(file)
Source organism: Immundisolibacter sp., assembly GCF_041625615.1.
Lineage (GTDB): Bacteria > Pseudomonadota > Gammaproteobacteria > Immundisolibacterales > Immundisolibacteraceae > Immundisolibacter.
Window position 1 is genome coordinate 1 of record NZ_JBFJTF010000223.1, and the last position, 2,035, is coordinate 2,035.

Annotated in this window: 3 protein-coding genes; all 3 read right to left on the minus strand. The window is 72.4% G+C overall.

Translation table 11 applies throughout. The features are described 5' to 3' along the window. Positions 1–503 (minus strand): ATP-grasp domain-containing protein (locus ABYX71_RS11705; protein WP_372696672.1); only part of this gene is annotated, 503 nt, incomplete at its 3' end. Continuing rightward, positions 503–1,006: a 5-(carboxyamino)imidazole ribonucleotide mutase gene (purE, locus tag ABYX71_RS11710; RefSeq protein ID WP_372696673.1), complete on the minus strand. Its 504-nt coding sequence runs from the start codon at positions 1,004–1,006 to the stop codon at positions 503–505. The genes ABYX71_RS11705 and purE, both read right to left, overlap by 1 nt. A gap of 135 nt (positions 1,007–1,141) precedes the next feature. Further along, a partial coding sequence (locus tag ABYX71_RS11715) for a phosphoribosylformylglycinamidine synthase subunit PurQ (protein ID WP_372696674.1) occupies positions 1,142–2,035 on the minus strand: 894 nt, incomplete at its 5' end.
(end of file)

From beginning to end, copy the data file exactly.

Source organism: Immundisolibacter sp., assembly GCF_041625615.1.
Lineage (GTDB): Bacteria > Pseudomonadota > Gammaproteobacteria > Immundisolibacterales > Immundisolibacteraceae > Immundisolibacter.
Window position 1 is genome coordinate 1 of record NZ_JBFJTF010000223.1, and the last position, 2,035, is coordinate 2,035.

Annotated in this window: 3 protein-coding genes; all 3 read right to left on the minus strand. The window is 72.4% G+C overall.

Translation table 11 applies throughout. The features are described 5' to 3' along the window. Positions 1–503 (minus strand): ATP-grasp domain-containing protein (locus ABYX71_RS11705; protein WP_372696672.1); only part of this gene is annotated, 503 nt, incomplete at its 3' end. Continuing rightward, positions 503–1,006: a 5-(carboxyamino)imidazole ribonucleotide mutase gene (purE, locus tag ABYX71_RS11710; RefSeq protein ID WP_372696673.1), complete on the minus strand. Its 504-nt coding sequence runs from the start codon at positions 1,004–1,006 to the stop codon at positions 503–505. The genes ABYX71_RS11705 and purE, both read right to left, overlap by 1 nt. A gap of 135 nt (positions 1,007–1,141) precedes the next feature. Further along, a partial coding sequence (locus tag ABYX71_RS11715) for a phosphoribosylformylglycinamidine synthase subunit PurQ (protein ID WP_372696674.1) occupies positions 1,142–2,035 on the minus strand: 894 nt, incomplete at its 5' end.